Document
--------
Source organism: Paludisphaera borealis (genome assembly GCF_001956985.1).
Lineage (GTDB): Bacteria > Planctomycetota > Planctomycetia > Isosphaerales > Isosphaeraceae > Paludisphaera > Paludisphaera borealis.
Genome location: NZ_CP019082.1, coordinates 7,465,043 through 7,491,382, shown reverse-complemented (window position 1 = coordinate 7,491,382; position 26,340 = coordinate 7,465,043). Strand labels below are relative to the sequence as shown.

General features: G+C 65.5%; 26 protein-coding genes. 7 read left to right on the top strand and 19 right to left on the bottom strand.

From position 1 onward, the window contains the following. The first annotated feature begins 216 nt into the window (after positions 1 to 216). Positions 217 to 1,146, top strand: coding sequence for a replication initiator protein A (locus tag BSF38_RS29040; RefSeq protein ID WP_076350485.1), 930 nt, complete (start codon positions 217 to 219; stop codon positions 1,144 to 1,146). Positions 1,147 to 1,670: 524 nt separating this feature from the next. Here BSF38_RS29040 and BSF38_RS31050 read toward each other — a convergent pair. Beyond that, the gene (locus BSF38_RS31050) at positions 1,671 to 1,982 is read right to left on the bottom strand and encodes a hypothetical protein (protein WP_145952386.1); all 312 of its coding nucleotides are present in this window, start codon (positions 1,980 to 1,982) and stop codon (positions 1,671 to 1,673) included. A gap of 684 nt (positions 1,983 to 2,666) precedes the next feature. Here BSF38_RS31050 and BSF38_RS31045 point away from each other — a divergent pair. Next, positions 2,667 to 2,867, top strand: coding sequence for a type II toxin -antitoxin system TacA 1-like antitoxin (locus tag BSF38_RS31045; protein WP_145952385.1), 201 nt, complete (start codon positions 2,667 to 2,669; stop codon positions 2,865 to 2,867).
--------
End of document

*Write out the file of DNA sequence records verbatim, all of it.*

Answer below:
Source organism: Paludisphaera borealis (genome assembly GCF_001956985.1).
Lineage (GTDB): Bacteria > Planctomycetota > Planctomycetia > Isosphaerales > Isosphaeraceae > Paludisphaera > Paludisphaera borealis.
Genome location: NZ_CP019082.1, coordinates 7,465,043 through 7,491,382, shown reverse-complemented (window position 1 = coordinate 7,491,382; position 26,340 = coordinate 7,465,043). Strand labels below are relative to the sequence as shown.

General features: G+C 65.5%; 26 protein-coding genes. 7 read left to right on the top strand and 19 right to left on the bottom strand.

From position 1 onward, the window contains the following. The first annotated feature begins 216 nt into the window (after positions 1 to 216). Positions 217 to 1,146, top strand: coding sequence for a replication initiator protein A (locus tag BSF38_RS29040; RefSeq protein ID WP_076350485.1), 930 nt, complete (start codon positions 217 to 219; stop codon positions 1,144 to 1,146). Positions 1,147 to 1,670: 524 nt separating this feature from the next. Here BSF38_RS29040 and BSF38_RS31050 read toward each other — a convergent pair. Beyond that, the gene (locus BSF38_RS31050) at positions 1,671 to 1,982 is read right to left on the bottom strand and encodes a hypothetical protein (protein WP_145952386.1); all 312 of its coding nucleotides are present in this window, start codon (positions 1,980 to 1,982) and stop codon (positions 1,671 to 1,673) included. A gap of 684 nt (positions 1,983 to 2,666) precedes the next feature. Here BSF38_RS31050 and BSF38_RS31045 point away from each other — a divergent pair. Next, positions 2,667 to 2,867, top strand: coding sequence for a type II toxin -antitoxin system TacA 1-like antitoxin (locus tag BSF38_RS31045; protein WP_145952385.1), 201 nt, complete (start codon positions 2,667 to 2,669; stop codon positions 2,865 to 2,867).